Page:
Monthly Archives: April 2015

#36 – Johnny Ray, 2B

Johnny Ray

Johnny Ray

1984 was a good season for the switch-hitting second baseman of the Pittsburgh Pirates.

Johnny Ray picked up 38 doubles – the second straight season in which he led the National League with that total, while also finishing 5th in batting average with a .312 mark.

Ray had a career best .789 OPS and, at this point, had put together three nice full-time seasons in the Big Leagues.

His career had gotten off to a promising start when he just narrowly missed out on the Rookie of the Year award in ’82, losing out to the Dodgers’ Steve Sax.

Late in ’87, the Bucs would ship the 30-year old Ray off to the California Angels, where he spent three more seasons.

Ray made his sole All-Star appearance in 1988.


#37 – Harold Baines, RF

Harold Baines

Harold Baines

Harold Douglas Baines was the 1st overall pick of the 1977 draft.

It was a solid move as Baines went on to a distinguished 22-year career, the first nine and a half of which were spent with the team that drafted him, the Chicago White Sox.

Baines was among the American League’s top hitters in the 1984 season, leading the league with a .541 slugging percentage, thanks to a .304 batting average, 29 homers, 10 triples, and 28 doubles.

He ranked in the league’s Top 10 for batting average, OPS, total bases, triples, homers, and extra-base hits.

Baines finished his career with a .289 batting average and 384 homers, 221 of which were poked as a member of the ChiSox.

He made six All-Star games in his career and received MVP votes four times in his career.

At the time I wrote this up, he ranked 43rd in career hits among all Major Leaguers, which is damned impressive for a guy who never mustered more than 6.1% of votes for the Hall of Fame.

Baines is also among all-time leaders in RBI (30th), total bases (38th), home runs (61st).

Granted, much of this comes from just sticking around so long.  But being able to do that is its own skill as well.

Welcome back, Harold Baines.  It’s good to have your card around.

#38 – Fernando Valenzuela, SP

Fernando Valenzuela

Fernando Valenzuela

Fernando Valenzuela had a losing record of 12-17 in 1984, but much of that can be attributed to the Los Angeles Dodgers’ lack of hitting.  (They finished dead last in runs scored.)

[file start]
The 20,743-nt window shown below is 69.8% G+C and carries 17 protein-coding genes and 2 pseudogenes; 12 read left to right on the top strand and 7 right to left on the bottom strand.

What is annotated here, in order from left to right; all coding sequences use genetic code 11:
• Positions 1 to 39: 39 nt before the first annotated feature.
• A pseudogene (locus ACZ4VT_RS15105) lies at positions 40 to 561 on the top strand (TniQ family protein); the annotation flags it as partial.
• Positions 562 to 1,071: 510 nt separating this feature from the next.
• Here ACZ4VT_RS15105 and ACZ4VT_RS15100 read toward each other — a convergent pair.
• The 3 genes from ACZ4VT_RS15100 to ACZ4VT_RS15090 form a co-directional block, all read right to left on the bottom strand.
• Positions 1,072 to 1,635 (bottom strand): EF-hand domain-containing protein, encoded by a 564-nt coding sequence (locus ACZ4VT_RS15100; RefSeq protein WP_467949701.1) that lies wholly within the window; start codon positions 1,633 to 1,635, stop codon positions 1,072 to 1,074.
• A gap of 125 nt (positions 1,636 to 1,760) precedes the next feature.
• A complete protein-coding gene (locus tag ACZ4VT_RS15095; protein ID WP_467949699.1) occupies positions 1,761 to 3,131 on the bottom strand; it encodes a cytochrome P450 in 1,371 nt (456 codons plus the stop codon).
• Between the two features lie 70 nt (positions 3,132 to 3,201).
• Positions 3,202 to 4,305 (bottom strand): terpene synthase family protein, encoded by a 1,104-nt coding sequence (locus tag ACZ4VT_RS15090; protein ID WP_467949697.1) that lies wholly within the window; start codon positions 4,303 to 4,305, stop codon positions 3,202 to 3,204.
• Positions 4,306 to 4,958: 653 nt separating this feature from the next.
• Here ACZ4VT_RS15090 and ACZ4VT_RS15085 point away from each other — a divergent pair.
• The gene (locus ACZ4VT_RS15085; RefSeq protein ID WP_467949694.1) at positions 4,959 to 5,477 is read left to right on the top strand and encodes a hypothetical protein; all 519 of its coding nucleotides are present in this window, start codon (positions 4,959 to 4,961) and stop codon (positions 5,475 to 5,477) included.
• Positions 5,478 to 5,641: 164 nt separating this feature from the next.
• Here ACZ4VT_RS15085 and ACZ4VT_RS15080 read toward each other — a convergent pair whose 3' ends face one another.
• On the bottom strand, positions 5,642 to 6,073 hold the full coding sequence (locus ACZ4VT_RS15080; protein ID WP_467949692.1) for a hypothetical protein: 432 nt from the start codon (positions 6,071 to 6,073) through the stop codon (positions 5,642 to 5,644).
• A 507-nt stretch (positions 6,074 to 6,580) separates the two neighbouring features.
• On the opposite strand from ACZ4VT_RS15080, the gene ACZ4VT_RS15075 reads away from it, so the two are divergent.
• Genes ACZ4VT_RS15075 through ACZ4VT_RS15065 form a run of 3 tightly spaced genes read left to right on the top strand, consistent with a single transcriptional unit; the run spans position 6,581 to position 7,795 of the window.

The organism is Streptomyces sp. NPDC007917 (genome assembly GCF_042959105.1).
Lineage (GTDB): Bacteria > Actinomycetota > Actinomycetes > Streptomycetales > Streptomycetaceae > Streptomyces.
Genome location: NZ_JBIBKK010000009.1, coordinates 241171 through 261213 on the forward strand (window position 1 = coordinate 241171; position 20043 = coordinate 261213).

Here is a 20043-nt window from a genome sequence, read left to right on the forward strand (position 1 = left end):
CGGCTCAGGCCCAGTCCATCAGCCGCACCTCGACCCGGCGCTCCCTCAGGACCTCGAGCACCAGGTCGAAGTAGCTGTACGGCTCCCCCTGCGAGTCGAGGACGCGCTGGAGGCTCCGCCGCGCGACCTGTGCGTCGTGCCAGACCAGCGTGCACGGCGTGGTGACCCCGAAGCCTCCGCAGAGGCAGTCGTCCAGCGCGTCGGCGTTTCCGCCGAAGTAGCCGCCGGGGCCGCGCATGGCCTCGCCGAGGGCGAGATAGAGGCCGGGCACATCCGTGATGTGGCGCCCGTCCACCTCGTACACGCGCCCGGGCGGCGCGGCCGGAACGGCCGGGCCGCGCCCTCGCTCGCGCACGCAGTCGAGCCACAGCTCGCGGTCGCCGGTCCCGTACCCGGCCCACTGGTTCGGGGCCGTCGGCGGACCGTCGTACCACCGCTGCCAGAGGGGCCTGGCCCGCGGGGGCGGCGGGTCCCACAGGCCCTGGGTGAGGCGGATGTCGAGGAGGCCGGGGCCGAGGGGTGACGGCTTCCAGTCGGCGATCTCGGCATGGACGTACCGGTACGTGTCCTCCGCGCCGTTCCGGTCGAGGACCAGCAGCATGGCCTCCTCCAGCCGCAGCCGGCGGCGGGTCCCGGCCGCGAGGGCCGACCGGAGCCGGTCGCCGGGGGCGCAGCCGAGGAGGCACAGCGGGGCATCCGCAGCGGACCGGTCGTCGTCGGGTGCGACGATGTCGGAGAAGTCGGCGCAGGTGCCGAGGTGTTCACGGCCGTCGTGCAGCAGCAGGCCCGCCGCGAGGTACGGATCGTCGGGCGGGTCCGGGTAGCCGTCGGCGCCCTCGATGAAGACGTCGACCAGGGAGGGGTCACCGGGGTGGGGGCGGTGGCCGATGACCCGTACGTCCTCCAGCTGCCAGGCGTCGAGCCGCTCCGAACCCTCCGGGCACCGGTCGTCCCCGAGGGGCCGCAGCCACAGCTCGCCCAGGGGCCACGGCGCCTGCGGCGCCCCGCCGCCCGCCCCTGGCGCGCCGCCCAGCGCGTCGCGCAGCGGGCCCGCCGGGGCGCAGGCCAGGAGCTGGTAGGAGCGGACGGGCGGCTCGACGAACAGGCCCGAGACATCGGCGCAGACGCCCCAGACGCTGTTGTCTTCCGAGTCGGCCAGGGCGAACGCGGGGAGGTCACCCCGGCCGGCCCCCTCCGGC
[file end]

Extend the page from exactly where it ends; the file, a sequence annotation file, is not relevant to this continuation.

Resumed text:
After all, he did post a 3.03 ERA.  Consider that the year before his ERA was almost a full run higher (3.75), but he had a winning season, going 15-10.

Fernando was a six-time All-Star, earning those honors every season from 1981 to 1986.

He won Rookie of the Year and the Cy Young award in ’81, leading the league in Strikeouts, Complete Games, Shutouts and Innings Pitched.  It’s still the only time in MLB history that a player has won both of those awards in the same year.

In 1984, Valenzuela finished among the league leaders in  ERA, Strikeouts, Complete Games and Innings Pitched.

It wasn’t his most dominating season – he also led the league in walks – but it was still a really solid one.

Valenzuela has worked as the Dodgers’ Spanish-language color commentator since 2003.

#39 – Jim Beattie, SP

Jim Beattie

Jim Beattie

Jim Beattie had several decent seasons with the Seattle Mariners in the early 1980s, but never seemed to stay healthy.

The 1984 season was the only year of his career in which he managed 32 starts, and Beattie went 12-16 with a 3.41 ERA.

The following season saw Beattie start to deal with shoulder tendinitis issues, as he made 18 appearances and finished with a mind-boggling 7.29 ERA.

Nine appearances in 1986 with another heavy ERA forced Beattie out of the game and back to school, where he received an M.B.A. from the University of Washington.

Beattie would come back to Major League Baseball in the form of an executive, first serving as director of player development for the Mariners from 1990 to 1995.

Beattie’s next stop was as the GM for the Montreal Expos, where he remained through the 2001 season.